Before New Zealanders start feeling too good about themselves, it is worth noting some strong caveats beyond Covid-19. Firstly, New Zealand has yet to meet the target of 1500 places and to do so will require setting up five new resettlement locations. Secondly, New Zealand’s aim of 1500 places is the outcome of a hard-fought double campaign while Australia’s is a low that does not reflect the policies of all political parties. The current situation compares Australia’s centre-right with New Zealand’s centre-left, while in 2013 it was New Zealand centre-right vs Australia’s centre-left. Switch these governing parties back again and Australia’s intake may well double while New Zealand’s could be cut. In that case, Australia’s intake – all things being equal – would balloon out to four times that of New Zealand.

Recent discussions about refugees have – at least in social media – also been about defending the prime minister of the day in each country. For those who want to compare policies of prime ministers on refugees, it seems logical to compare the changes in quotas in their respective terms in office. We’ll find then Jacinda Ardern has pledged to increase the core resettlement quota by 50 per cent and has doubled family reunification places. Scott Morrison has cut Australia’s intake by 36 per cent. So even as Australia has historically accepted far more refugees than New Zealand, starting with the hands they were dealt, Ardern is far more accepting than Morrison.


The moral equations

The numbers in the previous section aren’t just a tool to tell a political story about one nation or another. Each number represents a new chance for a person who has been wrenched from everything they’ve ever known. Therefore the comparisons between these numbers represent very real changes in our nations’ commitment to actual people. I have no qualms standing by such comparisons in any campaign to improve refugee protection.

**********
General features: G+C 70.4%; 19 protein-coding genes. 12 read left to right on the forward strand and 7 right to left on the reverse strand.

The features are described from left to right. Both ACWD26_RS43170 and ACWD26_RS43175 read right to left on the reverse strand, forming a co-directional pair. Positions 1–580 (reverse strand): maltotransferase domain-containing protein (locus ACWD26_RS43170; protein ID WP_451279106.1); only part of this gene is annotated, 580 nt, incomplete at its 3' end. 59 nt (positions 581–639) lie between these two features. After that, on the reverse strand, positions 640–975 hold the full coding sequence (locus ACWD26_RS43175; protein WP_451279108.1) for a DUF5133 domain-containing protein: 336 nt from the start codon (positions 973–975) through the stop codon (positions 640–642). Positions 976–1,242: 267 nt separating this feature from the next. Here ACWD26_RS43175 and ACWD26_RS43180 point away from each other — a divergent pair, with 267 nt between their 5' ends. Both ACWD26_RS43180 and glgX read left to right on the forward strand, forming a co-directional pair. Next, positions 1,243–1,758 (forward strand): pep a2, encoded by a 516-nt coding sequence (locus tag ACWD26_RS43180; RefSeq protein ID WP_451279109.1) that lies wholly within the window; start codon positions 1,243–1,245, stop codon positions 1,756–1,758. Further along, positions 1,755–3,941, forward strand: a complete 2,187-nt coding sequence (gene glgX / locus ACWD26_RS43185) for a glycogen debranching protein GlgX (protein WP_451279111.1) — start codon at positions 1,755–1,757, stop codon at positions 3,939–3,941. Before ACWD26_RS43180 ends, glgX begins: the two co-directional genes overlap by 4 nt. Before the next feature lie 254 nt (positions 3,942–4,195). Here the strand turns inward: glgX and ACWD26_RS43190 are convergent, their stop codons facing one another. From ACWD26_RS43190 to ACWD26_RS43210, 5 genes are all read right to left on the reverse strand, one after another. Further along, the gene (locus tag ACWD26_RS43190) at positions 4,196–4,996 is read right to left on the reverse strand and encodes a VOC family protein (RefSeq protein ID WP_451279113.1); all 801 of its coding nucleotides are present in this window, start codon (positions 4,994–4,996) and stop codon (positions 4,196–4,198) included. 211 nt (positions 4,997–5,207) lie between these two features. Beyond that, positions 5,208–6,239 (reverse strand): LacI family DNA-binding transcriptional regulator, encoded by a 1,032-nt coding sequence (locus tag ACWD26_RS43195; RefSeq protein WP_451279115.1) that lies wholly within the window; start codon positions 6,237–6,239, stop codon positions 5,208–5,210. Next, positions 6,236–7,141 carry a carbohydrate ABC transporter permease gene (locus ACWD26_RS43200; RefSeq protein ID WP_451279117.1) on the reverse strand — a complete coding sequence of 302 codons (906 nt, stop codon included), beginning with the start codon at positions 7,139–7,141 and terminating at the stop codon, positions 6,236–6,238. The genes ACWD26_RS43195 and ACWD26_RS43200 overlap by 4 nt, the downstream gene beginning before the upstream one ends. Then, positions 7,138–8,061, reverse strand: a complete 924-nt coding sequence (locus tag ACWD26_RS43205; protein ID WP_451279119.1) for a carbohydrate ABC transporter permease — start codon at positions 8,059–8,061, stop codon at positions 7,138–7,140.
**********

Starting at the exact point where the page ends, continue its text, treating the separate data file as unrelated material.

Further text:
But if we look at how these statistics are most commonly used, we find that it is rare for the focus of these comparisons to be genuinely grounded in heightened concern for displaced people. As noted earlier, the contrasts are more about accusations of hypocrisytu quoque! – than encouraging collective responsibility. The ‘refugee’ in these comparisons has become a stand-in for something other than actual displaced people.

Judging by my social media timeline, whenever a moral question around migration or citizenship is raised – for example, the responsibility for Suhayra Aden and her children or the treatment of New Zealanders in Australian immigration detention and their subsequent deportation – the refugee is as quickly invoked to score a point as they are forgotten. It’s not far from the reciprocal accusations that characterised the Cold War.

We should be much keener to resist comparisons that see one humane act entered into an ethical ledger in order to balance some other moral deficit. That resistance to comparison should not seem so alien because we deploy it more often than we might think. The same approach can be found every time a New Zealander refuses to justify Pākehā domination because it is better – in some regards – for Māori than for other people who were subject to colonial genocide. It’s the same every time an Australian backs the inquiry into unlawful killings of non-combatants by the Australian Defence Force in Afghanistan instead of saying ‘well, war is war, isn’t it?’ or ‘others were worse than us’.

When pushing back against dubious moral equivalences, we also leave space for the very necessary comparisons that push for genuine humanitarian protection. With less time spent time on point-scoring nationalism, we might spend more time insisting that Covid-19 need not be such a barrier to meeting our humanitarian goals when it comes to the protection of refugees.


Image from the  ‘Remember Tampa’ Melbourne rally in 2006, Flickr

Murdoch Stephens

Murdoch Stephens is the author of Doing Our Bit: the Campaign to Double the Refugee Quota (BWB Text, 2018) and the novels Rat King Landlord and Down from Upland (Lawrence and Gibson, 2020 & 2022).